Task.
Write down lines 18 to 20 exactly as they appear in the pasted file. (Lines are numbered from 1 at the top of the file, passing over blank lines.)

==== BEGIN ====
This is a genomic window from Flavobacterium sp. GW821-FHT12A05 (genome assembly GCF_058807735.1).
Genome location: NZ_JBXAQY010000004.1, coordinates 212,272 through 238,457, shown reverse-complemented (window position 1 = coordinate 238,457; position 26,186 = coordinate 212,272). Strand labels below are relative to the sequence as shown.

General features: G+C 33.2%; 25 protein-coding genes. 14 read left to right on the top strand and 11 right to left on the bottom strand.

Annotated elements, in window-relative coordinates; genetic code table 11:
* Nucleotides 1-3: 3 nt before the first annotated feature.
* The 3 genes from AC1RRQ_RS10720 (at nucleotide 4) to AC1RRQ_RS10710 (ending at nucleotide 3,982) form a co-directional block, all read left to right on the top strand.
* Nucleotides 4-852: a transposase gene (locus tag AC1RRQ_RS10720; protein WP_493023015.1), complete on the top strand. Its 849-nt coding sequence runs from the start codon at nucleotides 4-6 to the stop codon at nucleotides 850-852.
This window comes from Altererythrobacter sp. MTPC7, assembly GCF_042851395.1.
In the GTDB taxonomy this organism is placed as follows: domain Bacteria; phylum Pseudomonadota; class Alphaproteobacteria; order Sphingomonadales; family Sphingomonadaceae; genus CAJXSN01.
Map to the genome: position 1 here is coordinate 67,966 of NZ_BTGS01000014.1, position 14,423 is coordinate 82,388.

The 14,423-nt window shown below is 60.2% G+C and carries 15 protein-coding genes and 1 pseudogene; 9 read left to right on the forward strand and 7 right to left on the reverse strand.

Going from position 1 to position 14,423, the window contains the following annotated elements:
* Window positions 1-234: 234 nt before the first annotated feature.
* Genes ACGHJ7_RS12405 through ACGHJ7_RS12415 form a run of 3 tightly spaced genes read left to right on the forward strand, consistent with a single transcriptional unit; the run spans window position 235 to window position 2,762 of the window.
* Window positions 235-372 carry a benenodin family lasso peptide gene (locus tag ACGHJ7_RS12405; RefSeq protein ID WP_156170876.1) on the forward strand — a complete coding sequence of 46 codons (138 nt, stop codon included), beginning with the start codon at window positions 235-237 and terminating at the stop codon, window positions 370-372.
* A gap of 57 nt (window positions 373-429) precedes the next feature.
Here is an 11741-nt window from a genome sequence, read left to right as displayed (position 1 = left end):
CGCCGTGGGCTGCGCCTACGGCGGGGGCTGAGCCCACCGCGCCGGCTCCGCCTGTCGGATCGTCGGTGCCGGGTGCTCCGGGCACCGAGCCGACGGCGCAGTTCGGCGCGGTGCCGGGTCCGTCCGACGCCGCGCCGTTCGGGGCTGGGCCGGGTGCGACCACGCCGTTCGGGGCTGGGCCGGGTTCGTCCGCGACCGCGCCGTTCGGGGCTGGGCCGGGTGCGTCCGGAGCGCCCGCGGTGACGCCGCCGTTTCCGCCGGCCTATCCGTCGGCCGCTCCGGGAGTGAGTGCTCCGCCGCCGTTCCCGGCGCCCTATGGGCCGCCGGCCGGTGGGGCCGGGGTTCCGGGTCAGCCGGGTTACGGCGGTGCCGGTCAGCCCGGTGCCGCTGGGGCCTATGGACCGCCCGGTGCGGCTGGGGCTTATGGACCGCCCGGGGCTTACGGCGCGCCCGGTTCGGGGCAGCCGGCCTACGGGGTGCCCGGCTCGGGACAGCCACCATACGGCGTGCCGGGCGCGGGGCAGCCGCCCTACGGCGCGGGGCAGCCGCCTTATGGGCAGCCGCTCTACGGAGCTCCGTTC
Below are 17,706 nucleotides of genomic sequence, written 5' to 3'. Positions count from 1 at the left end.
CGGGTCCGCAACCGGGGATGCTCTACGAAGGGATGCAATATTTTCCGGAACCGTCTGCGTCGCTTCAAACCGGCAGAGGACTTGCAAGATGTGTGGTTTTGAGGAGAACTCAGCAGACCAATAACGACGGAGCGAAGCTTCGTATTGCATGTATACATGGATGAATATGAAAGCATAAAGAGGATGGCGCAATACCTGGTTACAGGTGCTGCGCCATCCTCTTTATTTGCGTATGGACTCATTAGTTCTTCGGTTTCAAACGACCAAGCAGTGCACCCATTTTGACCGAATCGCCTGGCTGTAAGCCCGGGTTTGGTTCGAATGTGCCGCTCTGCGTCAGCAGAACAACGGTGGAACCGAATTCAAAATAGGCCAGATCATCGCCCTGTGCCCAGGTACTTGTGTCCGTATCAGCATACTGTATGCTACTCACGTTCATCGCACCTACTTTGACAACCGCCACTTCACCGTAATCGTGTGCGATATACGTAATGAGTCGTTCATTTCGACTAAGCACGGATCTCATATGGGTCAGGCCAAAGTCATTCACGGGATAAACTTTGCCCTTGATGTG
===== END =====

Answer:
CGCCGTGGGCTGCGCCTACGGCGGGGGCTGAGCCCACCGCGCCGGCTCCGCCTGTCGGATCGTCGGTGCCGGGTGCTCCGGGCACCGAGCCGACGGCGCAGTTCGGCGCGGTGCCGGGTCCGTCCGACGCCGCGCCGTTCGGGGCTGGGCCGGGTGCGACCACGCCGTTCGGGGCTGGGCCGGGTTCGTCCGCGACCGCGCCGTTCGGGGCTGGGCCGGGTGCGTCCGGAGCGCCCGCGGTGACGCCGCCGTTTCCGCCGGCCTATCCGTCGGCCGCTCCGGGAGTGAGTGCTCCGCCGCCGTTCCCGGCGCCCTATGGGCCGCCGGCCGGTGGGGCCGGGGTTCCGGGTCAGCCGGGTTACGGCGGTGCCGGTCAGCCCGGTGCCGCTGGGGCCTATGGACCGCCCGGTGCGGCTGGGGCTTATGGACCGCCCGGGGCTTACGGCGCGCCCGGTTCGGGGCAGCCGGCCTACGGGGTGCCCGGCTCGGGACAGCCACCATACGGCGTGCCGGGCGCGGGGCAGCCGCCCTACGGCGCGGGGCAGCCGCCTTATGGGCAGCCGCTCTACGGAGCTCCGTTC
Below are 17,706 nucleotides of genomic sequence, written 5' to 3'. Positions count from 1 at the left end.
CGGGTCCGCAACCGGGGATGCTCTACGAAGGGATGCAATATTTTCCGGAACCGTCTGCGTCGCTTCAAACCGGCAGAGGACTTGCAAGATGTGTGGTTTTGAGGAGAACTCAGCAGACCAATAACGACGGAGCGAAGCTTCGTATTGCATGTATACATGGATGAATATGAAAGCATAAAGAGGATGGCGCAATACCTGGTTACAGGTGCTGCGCCATCCTCTTTATTTGCGTATGGACTCATTAGTTCTTCGGTTTCAAACGACCAAGCAGTGCACCCATTTTGACCGAATCGCCTGGCTGTAAGCCCGGGTTTGGTTCGAATGTGCCGCTCTGCGTCAGCAGAACAACGGTGGAACCGAATTCAAAATAGGCCAGATCATCGCCCTGTGCCCAGGTACTTGTGTCCGTATCAGCATACTGTATGCTACTCACGTTCATCGCACCTACTTTGACAACCGCCACTTCACCGTAATCGTGTGCGATATACGTAATGAGTCGTTCATTTCGACTAAGCACGGATCTCATATGGGTCAGGCCAAAGTCATTCACGGGATAAACTTTGCCCTTGATGTG